John: Even today you perform live concerts, and recently gave a Voices & Harps Workshop last month. Could you tell everyone about your live performances and provide details about the workshops?
Moya Brennan: Cormac and I do the workshop every June and have just completed our third year running. This year was a sell out! We keep to limited numbers in order to give everyone direct and personal attention. I work through a choice of songs with some and Cormac works on harp tunes with others. At the end of the weekend the two meet in a thrilling showcase. I say thrilling deliberately because I see people who have walked in on the Friday with virtually no experience singing and playing on stage for the first time and literally going through a life changing experience.
John: What song selections can a concert attendee expect to hear during a live concert with Moya Brennan?
Moya Brennan: I think I gave a taste of that in an earlier question. I like to create an atmosphere which frees the mind and spirit of an audience. But in a more practical sense Cormac and I obviously play much of our Voices & Harps repertoire, I have a number of solo favorites and, of course, I do visit some of the Clannad classics from time to time. There’s a bit of everything – from quiet atmosphere to rousing Irish trad sets.
John: Music has been a part of your life from the beginning, with many notable achievements along the way. What would you say was the turning point where you knew you were a career musician with a professional career ahead of you?
Moya Brennan: You’re right, it started early! I used to go off to Scotland with my father’s band at the age of seven to perform on St. Patrick’s Day. There were two significant moments in our (Clannad’s) career which convinced us that we had this calling. In 1970 we came first in the prestigious Letterkenny Folk Festival. The prize was to record an album which turned out to be Clannad 1.
Our music was almost exclusively in the Irish language and, strange as it may seem now, nobody in Ireland wanted to listen to songs in their native language. So we’d go off to Germany in a battered van and drive up and down the autobahns playing to audiences who couldn’t get enough of it! Yes, bizarre!
In 1978, during a German tour, we received a standing ovation in the classic Bremen Town Hall. As we glowed in the dressing room after the show we suddenly realized we could do this as a career and returned to Ireland as a professional band.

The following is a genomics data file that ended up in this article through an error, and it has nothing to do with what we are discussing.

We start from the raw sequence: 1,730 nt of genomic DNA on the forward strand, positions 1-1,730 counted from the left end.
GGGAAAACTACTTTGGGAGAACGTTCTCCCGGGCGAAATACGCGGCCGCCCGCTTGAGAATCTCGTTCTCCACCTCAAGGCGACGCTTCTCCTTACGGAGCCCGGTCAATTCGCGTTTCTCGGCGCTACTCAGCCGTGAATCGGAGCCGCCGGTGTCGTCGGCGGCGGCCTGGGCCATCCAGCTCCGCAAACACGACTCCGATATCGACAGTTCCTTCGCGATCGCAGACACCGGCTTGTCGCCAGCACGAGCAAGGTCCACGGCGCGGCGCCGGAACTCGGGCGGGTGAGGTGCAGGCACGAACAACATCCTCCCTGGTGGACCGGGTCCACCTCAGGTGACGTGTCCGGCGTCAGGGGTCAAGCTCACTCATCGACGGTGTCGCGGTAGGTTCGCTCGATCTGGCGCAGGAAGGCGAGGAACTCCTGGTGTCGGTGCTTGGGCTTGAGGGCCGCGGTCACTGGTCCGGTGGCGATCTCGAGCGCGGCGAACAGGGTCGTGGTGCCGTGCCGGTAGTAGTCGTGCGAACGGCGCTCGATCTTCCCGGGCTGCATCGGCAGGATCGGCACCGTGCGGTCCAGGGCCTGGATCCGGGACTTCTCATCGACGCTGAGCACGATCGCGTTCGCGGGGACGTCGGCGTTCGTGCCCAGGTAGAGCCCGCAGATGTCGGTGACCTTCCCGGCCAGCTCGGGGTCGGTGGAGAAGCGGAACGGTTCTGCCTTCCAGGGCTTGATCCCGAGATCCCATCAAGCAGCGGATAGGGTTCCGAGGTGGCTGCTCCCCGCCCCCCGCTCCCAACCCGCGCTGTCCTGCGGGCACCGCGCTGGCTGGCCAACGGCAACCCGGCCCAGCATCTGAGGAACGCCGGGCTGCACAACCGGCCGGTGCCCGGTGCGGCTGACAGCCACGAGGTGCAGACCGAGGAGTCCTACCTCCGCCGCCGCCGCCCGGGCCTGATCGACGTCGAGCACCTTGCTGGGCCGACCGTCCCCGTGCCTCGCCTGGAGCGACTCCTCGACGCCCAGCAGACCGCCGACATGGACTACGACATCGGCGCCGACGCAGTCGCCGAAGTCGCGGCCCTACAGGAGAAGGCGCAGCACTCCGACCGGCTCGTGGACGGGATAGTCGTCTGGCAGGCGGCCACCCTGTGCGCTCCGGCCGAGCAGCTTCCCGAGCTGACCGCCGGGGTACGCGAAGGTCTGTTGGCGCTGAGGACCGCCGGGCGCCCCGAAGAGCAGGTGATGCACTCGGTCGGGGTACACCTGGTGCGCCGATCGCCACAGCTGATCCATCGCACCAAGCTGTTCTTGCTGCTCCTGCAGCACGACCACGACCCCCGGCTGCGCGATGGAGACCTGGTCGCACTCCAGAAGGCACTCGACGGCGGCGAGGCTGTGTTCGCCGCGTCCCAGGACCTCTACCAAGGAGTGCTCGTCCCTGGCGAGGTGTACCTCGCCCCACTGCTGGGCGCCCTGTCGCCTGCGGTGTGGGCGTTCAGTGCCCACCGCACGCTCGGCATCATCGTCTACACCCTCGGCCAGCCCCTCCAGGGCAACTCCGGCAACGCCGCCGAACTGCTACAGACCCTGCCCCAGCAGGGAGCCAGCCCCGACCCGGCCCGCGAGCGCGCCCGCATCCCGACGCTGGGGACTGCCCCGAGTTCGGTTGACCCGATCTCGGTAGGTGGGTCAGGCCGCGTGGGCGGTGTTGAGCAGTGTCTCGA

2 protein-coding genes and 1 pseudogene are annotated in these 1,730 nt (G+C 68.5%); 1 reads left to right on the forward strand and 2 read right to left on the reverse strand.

John: There are a number of original songs on Affinity sung in Gaelic, which is the native Irish language. It is in part a reason for the surge in popularity taking place during your solo career, and of the group Clannad, in which you are a founding member. What is it about the Gaelic dialect, blended with melodic themes that have generated so much interest?
Moya Brennan: As I said above, there was a time when we were actively discouraged from singing Gaeilge songs. Ireland of the seventies was only forward looking and chose not to think about its traditional culture. Thankfully, things changed slowly and we are so pleased we stuck to our principles and language. Irish is a very different to other European languages.
It allows us to reflect images of our natural surroundings in a true way. Many of our songs celebrate the sea, mountains and ruggedness of our native Donegal. I’m so proud of my language and it combines beautifully with my music.
John: Clannad’s influence on the merging of traditional Celtic and pop music, including Celtic Fusion in the 1980s and 1990s cannot be overstated. I read at the Clannad.ie website that a new follow-up album to Clannad at Christ Church Cathedral CD & DVD is scheduled for release in September of 2013. Can you provide any news or information regarding the new Clannad album for 2013?
Moya Brennan: I do believe we were pioneers in bringing Celtic music to a wider audience with contemporary influences and instrumentation. Although it didn’t make us popular with the trad community at the time, it’s interesting to see how the form has been followed, imitated and developed into a distinct musical genre. We have just finished recording a new Clannad album – the first studio album since 1997. It will be released in September this year and the title is under wraps for now.